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How Tinnitus Is Affecting An Increasing Number of Young People

Education in recent decades has taken on a cautionary role for children. Teachers tell first-year infants that they must not cross the road without looking and older boys and girls are warned about the hazards of drugs, solvents or unprotected sex. Yet amid all this hardly a word is said about taking care of their precious sense of hearing – and the treasures of internal silence.

Without diminishing the value of other advice, it should be appreciated by parents and teachers that the statistical risk of getting tinnitus is greater than that for Aids, road deaths or unwanted pregnancies. While countless parents of stricken teenagers with permanent head noises regret that they did nothing to persuade their children to take care of their Silencil ears as well as the rest of their bodies, the voice of school-based authority remains silent.

There is no formal provision for including tinnitus in classroom health education. Neither the Department of Education nor the local education authorities recognize the problem for the millions of young people for whom they have a responsibility. Such is the general indifference among teachers, that schools blithely organize end-of-term discos where the sounds, though not quite in the category of the club disco or rock concert, will edge into the real danger zone of 90-plus decibels and threaten health.

In the absence of any official action by education leaders, some local tinnitus self-help groups have taken the initiative and supplied schools with teaching packs to explain what tinnitus is and how young people can to some extent protect themselves. One difficulty is convincing youngsters that tinnitus, so closely associated with deafness in some minds, is not confined to pensioners with hearing-aids.

While pop music boasts of creating aptly-named walls of sound, the safety warning is that it is dangerous to hit one’s head against a wall, real or sonic.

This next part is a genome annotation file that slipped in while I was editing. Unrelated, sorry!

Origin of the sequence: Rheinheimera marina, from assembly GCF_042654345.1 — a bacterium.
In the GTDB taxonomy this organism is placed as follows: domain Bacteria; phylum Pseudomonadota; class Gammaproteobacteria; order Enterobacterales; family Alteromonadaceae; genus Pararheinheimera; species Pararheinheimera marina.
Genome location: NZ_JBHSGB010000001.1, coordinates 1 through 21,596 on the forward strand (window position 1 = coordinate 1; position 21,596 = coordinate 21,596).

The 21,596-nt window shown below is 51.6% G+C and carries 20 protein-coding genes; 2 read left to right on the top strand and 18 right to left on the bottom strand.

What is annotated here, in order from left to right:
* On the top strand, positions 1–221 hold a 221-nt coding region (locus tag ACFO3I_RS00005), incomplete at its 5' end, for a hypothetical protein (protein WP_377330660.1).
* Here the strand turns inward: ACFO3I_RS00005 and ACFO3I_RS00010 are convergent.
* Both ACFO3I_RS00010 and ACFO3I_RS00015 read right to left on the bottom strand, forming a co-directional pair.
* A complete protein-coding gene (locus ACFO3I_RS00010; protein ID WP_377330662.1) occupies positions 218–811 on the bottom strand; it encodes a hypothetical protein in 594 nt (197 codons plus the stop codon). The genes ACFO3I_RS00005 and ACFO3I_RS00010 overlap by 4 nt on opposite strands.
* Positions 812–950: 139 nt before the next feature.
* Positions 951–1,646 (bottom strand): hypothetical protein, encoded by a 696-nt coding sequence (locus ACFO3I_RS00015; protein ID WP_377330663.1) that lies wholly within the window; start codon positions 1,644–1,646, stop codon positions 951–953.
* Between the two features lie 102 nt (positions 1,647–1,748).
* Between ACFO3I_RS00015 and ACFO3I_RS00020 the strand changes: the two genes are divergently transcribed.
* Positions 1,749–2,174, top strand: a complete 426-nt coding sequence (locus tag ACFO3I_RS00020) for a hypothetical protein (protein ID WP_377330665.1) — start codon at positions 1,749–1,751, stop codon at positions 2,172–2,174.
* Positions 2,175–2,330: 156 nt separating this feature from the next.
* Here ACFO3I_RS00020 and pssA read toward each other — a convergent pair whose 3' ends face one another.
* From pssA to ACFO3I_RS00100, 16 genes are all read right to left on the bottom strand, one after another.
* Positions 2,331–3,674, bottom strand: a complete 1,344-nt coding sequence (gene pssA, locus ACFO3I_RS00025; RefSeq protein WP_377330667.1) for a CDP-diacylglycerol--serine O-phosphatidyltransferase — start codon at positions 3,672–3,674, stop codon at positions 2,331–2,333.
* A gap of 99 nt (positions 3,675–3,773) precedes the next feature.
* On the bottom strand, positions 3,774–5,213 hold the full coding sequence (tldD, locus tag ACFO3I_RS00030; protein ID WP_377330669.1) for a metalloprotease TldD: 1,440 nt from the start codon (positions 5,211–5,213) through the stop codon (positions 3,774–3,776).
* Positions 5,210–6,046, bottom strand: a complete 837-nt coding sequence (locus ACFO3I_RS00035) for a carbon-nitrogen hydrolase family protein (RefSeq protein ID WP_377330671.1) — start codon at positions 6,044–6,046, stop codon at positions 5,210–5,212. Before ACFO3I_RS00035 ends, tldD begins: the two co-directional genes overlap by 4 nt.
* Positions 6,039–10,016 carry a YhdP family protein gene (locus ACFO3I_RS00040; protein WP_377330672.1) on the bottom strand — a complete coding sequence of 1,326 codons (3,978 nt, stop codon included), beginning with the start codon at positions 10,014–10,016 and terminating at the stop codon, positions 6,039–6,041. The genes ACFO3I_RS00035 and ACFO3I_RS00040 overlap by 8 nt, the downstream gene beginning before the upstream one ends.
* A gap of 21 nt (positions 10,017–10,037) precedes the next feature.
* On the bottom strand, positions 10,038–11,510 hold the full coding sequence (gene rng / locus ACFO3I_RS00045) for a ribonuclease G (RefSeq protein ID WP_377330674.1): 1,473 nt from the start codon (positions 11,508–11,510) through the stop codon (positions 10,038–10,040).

As with many other medical conditions, both nurture and nature are said to be the cause of tinnitus. If toddlers can tell their parents about it, does the cause go back further to the process of birth or during the baby’s time in the womb?

Many forms of deafness are known to be hereditary. As the onset of hearing loss and tinnitus can be experienced simultaneously at any age, can tinnitus be inherited? There are few statistics to support the belief that it can be. Moreover, as the scientific cause of head sounds itself remains seemingly light years from discovery, a convincing case cannot yet be made out that heredity has anything to do with it. It could be that a weakness in the intricate auditory system, which is considered less remarkable when it occurs in old age, is simply the premature fate of a child. The wide and still vague label of ‘nature’ can therefore be attached to infant cases, to await further explanation.

And does it start in the womb? For years people with good hearing and an even better memory have told how they can recall the steady sound-sensations of their own heart beats before birth. This cannot easily be dismissed as pure imagination, as a baby in the first minutes of life has a brain able to function on a basic level. It has been proved that babies are responsive to sounds before birth.